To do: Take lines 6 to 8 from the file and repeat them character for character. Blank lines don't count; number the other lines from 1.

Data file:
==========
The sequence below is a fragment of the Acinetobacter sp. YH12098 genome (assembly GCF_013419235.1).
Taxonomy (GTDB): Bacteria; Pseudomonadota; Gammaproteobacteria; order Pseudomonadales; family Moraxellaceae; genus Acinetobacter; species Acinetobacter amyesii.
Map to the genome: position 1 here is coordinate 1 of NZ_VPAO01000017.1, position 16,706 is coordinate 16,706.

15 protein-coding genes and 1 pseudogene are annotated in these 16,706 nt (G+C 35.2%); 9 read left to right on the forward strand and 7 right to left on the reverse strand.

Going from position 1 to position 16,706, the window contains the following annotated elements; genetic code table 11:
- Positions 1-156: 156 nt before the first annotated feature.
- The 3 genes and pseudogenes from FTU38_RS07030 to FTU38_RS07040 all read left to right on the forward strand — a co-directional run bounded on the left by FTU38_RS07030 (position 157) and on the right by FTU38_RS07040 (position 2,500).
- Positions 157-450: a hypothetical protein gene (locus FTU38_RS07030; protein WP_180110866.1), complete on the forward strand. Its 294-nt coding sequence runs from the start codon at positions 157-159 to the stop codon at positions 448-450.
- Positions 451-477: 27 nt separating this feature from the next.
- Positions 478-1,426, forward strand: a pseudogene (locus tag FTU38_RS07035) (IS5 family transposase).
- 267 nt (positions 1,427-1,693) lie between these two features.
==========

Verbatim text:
- Positions 1-156: 156 nt before the first annotated feature.
- The 3 genes and pseudogenes from FTU38_RS07030 to FTU38_RS07040 all read left to right on the forward strand — a co-directional run bounded on the left by FTU38_RS07030 (position 157) and on the right by FTU38_RS07040 (position 2,500).
- Positions 157-450: a hypothetical protein gene (locus FTU38_RS07030; protein WP_180110866.1), complete on the forward strand. Its 294-nt coding sequence runs from the start codon at positions 157-159 to the stop codon at positions 448-450.